Working Two Jobs Gives Executive Unique Perspective

HR executive/CEO uses combined knowledge and expertise to enhance effectiveness of each position

By Rena Gorlin, J.D. Jan 5, 2017
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Santrupt Misra, Ph.D.​

​Commanding two top corporate jobs simultaneously enables Santrupt Misra, Ph.D., to understand and appreciate each one more. "As a leader, I'm doing better than before," he said, "because I know where the shoe pinches."

Misra is a chief executive officer and the human resources executive for a multinational conglomerate based in Mumbai, India. Both roles are "about building the organization and obtaining the best business results," Misra said. The differences between his CEO and HR executive roles ultimately confer mutual benefits.

As director of global HR for Aditya Birla Group, Misra is responsible for a workforce of more than 120,000 employees in 40 countries, whose jobs range over a dizzying array of business sectors (including fibers, metals, cement and chemicals, as well as apparel, telecom, financial services and e-commerce). He is also CEO of the conglomerate's Carbon Black Business, the largest manufacturer of that material in the world.

He has been in the HR field for 30 years and has been a CEO for seven and a half years. He refers to his dual CHRO/CEO status as an "aligned role," explaining that he better understands each role individually and its "context in alignment with the business."

Since his leadership responsibilities doubled, Misra said, his "perspective has changed significantly." One example is his approach to the selection process. "Pure HR might second-guess a position's context in the organization. My aligned role provides much sharper insight into context. I ask more specific questions. I pay closer attention to what competencies are required for the position ... the tradeoffs ... what is needed in relation to customers or internally ... presently and in the next few years."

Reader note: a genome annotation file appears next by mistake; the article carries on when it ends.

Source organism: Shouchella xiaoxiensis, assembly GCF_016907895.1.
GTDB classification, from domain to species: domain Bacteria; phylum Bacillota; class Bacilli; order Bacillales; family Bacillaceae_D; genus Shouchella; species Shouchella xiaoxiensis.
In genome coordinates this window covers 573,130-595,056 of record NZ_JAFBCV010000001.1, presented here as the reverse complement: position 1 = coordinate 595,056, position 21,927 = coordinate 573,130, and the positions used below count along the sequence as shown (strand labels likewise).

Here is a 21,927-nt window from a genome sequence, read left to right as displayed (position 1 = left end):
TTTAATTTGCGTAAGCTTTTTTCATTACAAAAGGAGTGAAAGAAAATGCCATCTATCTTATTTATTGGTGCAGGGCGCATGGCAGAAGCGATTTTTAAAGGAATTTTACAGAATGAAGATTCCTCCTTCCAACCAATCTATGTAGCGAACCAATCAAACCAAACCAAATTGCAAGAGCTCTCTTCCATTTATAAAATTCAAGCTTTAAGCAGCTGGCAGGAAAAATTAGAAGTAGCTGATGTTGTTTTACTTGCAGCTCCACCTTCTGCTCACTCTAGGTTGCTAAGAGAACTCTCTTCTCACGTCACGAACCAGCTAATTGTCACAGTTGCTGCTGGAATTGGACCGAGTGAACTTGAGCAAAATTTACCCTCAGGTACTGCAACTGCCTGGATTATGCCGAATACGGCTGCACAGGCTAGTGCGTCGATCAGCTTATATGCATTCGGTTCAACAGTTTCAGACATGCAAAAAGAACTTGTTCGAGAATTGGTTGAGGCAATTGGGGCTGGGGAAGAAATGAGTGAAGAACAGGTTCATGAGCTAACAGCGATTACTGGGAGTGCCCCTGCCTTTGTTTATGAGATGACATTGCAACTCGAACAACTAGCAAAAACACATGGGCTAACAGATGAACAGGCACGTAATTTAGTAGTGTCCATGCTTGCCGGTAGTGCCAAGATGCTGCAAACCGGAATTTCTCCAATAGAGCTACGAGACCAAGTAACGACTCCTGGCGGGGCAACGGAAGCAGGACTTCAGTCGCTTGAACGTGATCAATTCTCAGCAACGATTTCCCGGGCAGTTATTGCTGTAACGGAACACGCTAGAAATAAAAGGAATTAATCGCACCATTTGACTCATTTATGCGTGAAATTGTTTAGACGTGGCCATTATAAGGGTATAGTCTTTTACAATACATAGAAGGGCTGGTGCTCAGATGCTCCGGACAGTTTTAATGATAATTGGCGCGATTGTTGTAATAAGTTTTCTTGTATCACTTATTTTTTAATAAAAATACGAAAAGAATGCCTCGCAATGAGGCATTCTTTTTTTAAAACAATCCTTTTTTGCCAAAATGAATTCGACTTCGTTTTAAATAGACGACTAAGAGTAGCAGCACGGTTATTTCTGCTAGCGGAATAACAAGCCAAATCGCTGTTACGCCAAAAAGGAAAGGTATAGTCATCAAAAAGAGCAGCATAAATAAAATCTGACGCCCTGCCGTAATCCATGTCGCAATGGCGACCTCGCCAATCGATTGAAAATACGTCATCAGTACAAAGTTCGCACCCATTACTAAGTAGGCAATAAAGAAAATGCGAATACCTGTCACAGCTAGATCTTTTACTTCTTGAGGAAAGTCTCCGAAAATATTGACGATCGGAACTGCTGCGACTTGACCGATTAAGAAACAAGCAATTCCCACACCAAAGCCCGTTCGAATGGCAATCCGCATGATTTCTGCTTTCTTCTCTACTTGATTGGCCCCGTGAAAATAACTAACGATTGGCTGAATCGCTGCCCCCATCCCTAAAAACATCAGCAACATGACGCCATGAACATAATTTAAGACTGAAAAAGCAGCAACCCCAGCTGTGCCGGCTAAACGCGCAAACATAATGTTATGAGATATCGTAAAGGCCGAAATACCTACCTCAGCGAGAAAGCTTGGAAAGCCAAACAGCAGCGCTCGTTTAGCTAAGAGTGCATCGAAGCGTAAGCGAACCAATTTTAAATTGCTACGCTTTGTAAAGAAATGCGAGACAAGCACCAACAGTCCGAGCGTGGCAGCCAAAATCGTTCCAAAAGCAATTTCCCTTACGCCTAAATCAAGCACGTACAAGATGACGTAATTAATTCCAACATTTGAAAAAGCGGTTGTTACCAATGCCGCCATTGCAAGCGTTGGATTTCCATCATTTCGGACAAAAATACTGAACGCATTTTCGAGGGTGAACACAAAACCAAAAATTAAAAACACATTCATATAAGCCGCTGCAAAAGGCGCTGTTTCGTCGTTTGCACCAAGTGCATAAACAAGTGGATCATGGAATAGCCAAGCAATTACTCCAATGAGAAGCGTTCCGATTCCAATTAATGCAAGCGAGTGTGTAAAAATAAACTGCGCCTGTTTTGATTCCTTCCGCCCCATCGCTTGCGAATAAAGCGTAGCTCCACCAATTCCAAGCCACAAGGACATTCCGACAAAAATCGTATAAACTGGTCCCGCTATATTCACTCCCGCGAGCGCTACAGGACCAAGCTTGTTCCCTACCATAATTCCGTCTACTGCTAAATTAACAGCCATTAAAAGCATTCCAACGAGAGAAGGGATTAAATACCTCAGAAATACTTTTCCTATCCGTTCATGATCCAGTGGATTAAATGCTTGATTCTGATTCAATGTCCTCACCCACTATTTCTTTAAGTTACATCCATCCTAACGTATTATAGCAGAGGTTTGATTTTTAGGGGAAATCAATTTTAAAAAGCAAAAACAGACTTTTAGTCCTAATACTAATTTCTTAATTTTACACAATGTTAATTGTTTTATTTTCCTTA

Utilization of resources is another area where Misra has a "clearer view" of a bigger picture.

 "The CEO uses resources for the here-and-now and the short term," he said. "The CHRO prepares resources for the medium-to-long term." 

Each Experience Informs the Other

Misra's extensive practical knowledge of HR frequently influences his role as a CEO. "While I don't try to do the jobs of finance or sales, etc., I do leverage my people skills. For instance, when there was a conflict with a subsidiary, I was told that the issue was at a low level—not to bother with it at any level. But my HR experience told me to bring a relationship orientation to the matter, and to engage all levels."

A separate incident involved line managers who objected to changes in their production schedule. "I was able to relate to the perspective of employees regarding the pace of things and what was sustainable, from a CEO point of view" he said. "HR can explain why patience is necessary for more lasting change." As a CEO with HR expertise, Misra could explain as much to the impatient line managers.

In a similar vein, Misra applies what he has learned as a CEO to his leadership skills as CHRO, enhancing both positions. "Processes are grounded in reality," he said. "Prioritization is important. There's more focus on the ultimate customer, on investment decisions. And it's a more nuanced investment. What payoff are we seeking? The risk/return matrix is sharper." 

Global Aspirations for Certification

Misra is a member of the SHRM Certification Commission, the independent governance and technical advisory panel that oversees SHRM's certifying activities, and provides his fellow commissioners with a crucial international perspective on the program's worldwide impact. SHRM's recent efforts to translate its certification exams, foundational documents, and study materials into languages other than English are "a positive first step," he said.

Next, Misra would like SHRM to further explore and address cultural differences affecting certification, in terms of content as well as context. How are the competencies understood and interpreted in various countries? What are professionals' attitudes toward and strategies for obtaining their credentials?

"To make certification truly global," Misra said, "SHRM should be more experimental." 

Rena Gorlin, J.D., is an independent writer and editor in Washington, D.C.

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